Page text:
Gesture-based payments


Currently, the most popular forms of contactless payment include the use of “Tap to Pay” with cards, phones and smart watches. You bring your device close to a terminal and have your payment processed in a few seconds. Other interesting technologies are being considered as potential future payment methods, one of them being gesture control. Several patents have already been filed for this, including one that would add a module dedicated to gesture control on a credit card and another that would store user-defined gesture data in the user’s mobile phone to build a gesture based authentication for wireless payment.

Gesture data can be recorded in many different ways and in this post, I will explain how to prototype a different gesture-based payment system in a few lines of code, using an Arduino Nano 33 BLE Sense (a microcontroller for IoT projects), the machine learning library TensorFlow.js and some JavaScript.

Below is a prototype I built that uses a Terminal device to collect payment details from a credit card and only processes the payment once the user confirms the purchase with a custom gesture.

It works by creating a Payment Intent on the server, collecting the payment method via the Terminal and waiting for a user gesture. If the user executes a gesture that isn’t recognized as a pre-trained one, it displays the message “Incorrect gesture” in the UI. On the other hand, if it is recognized, it processes the payment.

This type of technology could be used to prevent unauthorized use of a stolen credit card or phone, for example. The same way that nowadays people use multiple factor authentication when logging into online platforms, payment could benefit from the same concept.

Training a machine learning algorithm with gestures data

The first step to build this project is to build a machine learning model that can recognise different gestures.

To do this, you can use a project built by Google Creative Labs called Tiny Motion Trainer. This interface lets you record different gestures, feed this data into an algorithm to create a machine learning model, test it for accuracy and export it as a file you can add in your app, all in just a few minutes!

Getting the Arduino ready

screenshot of the Arduino IDE

To make this work, upload a sketch (program) to the Arduino to add some machine learning functionality. By default, an Arduino does not have this built-in logic until you upload a sketch to it. What this sketch does is implement the functionality needed to run the machine learning model once it receives it from the browser.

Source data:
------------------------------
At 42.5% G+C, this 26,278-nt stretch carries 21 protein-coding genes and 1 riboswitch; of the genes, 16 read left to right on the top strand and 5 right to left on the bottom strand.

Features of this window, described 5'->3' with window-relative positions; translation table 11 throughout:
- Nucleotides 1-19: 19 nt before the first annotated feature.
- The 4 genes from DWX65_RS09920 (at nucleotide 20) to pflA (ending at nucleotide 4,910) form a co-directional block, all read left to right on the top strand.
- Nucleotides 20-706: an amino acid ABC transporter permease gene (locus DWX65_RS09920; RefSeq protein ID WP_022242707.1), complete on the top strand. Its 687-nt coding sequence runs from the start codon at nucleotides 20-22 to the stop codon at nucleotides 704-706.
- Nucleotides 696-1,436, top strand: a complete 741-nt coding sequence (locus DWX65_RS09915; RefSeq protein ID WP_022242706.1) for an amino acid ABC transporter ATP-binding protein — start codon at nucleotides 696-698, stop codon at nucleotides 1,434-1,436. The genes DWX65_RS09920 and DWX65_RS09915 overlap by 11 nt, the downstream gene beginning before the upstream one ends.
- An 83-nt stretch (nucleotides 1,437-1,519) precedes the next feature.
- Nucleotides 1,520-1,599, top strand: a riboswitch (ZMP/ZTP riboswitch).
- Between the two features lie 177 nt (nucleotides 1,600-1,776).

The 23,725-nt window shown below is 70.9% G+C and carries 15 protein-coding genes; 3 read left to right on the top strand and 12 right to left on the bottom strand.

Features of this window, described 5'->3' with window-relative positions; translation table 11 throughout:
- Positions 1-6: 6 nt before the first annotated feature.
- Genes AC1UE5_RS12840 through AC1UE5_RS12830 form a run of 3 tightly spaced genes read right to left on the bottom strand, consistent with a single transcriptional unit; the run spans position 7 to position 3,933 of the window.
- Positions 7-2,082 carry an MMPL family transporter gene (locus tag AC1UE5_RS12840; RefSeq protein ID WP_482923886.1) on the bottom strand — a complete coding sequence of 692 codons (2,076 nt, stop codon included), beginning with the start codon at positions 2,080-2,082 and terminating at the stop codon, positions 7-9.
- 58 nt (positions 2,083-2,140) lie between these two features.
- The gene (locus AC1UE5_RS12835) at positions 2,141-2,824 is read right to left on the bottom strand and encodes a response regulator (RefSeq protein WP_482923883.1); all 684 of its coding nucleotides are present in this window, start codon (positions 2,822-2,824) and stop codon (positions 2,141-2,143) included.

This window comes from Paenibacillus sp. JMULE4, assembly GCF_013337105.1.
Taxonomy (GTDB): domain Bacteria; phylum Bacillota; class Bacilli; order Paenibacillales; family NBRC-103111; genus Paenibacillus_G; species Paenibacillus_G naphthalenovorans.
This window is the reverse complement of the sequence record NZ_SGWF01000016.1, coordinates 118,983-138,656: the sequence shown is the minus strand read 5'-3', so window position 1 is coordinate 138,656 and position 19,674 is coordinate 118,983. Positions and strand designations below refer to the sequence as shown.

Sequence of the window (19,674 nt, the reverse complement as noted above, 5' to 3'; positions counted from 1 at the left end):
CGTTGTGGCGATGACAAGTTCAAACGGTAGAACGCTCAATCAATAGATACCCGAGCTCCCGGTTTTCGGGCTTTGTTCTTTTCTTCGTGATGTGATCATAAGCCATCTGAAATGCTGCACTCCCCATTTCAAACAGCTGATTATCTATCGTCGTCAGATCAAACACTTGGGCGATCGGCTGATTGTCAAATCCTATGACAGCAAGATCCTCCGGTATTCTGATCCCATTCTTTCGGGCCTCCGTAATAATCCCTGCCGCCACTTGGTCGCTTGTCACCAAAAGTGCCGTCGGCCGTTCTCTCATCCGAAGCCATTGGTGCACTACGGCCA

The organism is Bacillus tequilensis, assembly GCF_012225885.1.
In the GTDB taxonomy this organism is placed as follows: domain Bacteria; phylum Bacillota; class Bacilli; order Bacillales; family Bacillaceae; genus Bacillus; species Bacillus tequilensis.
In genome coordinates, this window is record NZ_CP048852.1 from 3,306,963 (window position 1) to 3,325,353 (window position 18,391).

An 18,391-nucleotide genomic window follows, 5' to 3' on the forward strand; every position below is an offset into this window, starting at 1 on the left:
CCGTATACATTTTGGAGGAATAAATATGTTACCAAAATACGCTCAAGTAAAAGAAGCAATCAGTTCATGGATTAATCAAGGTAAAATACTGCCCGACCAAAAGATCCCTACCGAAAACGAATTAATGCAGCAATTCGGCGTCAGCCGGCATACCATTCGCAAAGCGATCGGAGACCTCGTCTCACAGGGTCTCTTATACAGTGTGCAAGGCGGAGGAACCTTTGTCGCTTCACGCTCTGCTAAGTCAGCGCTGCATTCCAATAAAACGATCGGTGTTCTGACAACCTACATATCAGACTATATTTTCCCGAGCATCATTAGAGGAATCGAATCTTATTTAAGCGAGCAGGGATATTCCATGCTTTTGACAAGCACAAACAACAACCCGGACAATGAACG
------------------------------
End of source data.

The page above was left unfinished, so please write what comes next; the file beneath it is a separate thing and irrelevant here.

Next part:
You can find the instructions on how to do this in this repository.

Connecting to the Arduino

To capture gesture data, the Arduino needs to be connected to the browser. This happens using bluetooth and the Web Bluetooth API.

For security reasons, this API requires a user action to start scanning for nearby devices. In general, this interaction is a button click to indicate that the user is intentionally trying to connect to a device.

screenshot of the Tiny Motion Trainer homepage

Using Tiny Motion Trainer, clicking on the “Connect” button will open a popup with the list of nearby Arduino devices you can connect to.

When the connection is successful, you should see the first setting being updated as you move the Arduino.

GIF showing the first setting moving as the Arduino is handled

I will talk about what these settings mean later in this post. For now let’s move on to recording gesture data.

Capturing data

Once connected, you can start capturing data about the gestures you’re interested in. For the rest of this post, I’m going to use examples of hand gestures but attaching the Arduino to your leg to detect squats or even to a washing machine to detect the different stages of the laundry process would also be valid inputs.

First, pick a label for your gesture, for example “Rotate right”. Then, while holding the Arduino in your hand, click the “Start recording” button and repeat the gesture to record multiple samples. The number of samples you record is up to you, but the more you have, the more accurate your model is likely to be. Personally, I always record at least 10 samples per gesture.

screenshot of the Tiny motion trainer UI showing the motion data visualizations

Once you are done recording samples for your first gesture, click on “Stop recording”, pick a label for your second gesture, for example “Rotate left”, and repeat the same process.

You will see on the right side of the screen that every time a sample is recorded, a data visualization is displayed. What these represent is a visualization of the live data coming from the Arduino – more specifically, the data from the x, y and z coordinates from the gyroscope and accelerometer.

Ideally, these graphs should look quite different between the gestures as it will be more likely that your machine learning model will be able to easily recognise them. If you choose gestures that are quite similar, you might want to record more samples to help the model find how to differentiate between them.

Training and testing the model

When all the samples are recorded, the next step is to train the machine learning model. What this means is that the model is going to look at all the samples and attempt to learn patterns that will help predict accurately between the two gestures. To launch this step, select “Train your model” in the left section, click on the “Start training” button and let it do its thing! You’ll see two graphs on the page updating as the algorithm is being run. The “Accuracy” graph shows the percentage of accurate predictions the model is making while being trained. The higher it is, the better. The “Loss” graph represents the amount of errors on the predictions done in the training step, which will hopefully decrease over time.

The time this process takes depends on the number of gestures and amount of samples previously recorded. If you only create two gestures with 10 samples, it will only take a few seconds.

Screenshot of the training screen showing the graphs for accuracy and loss of the training process

Once it is done, you can move on to the testing step. This section should show your gestures, and you should be able to test the accuracy of the model created by repeating one of your gestures and verifying that the correct label is highlighted.

Screenshot of the testing phase showing the correct gesture being predicted

Exporting the model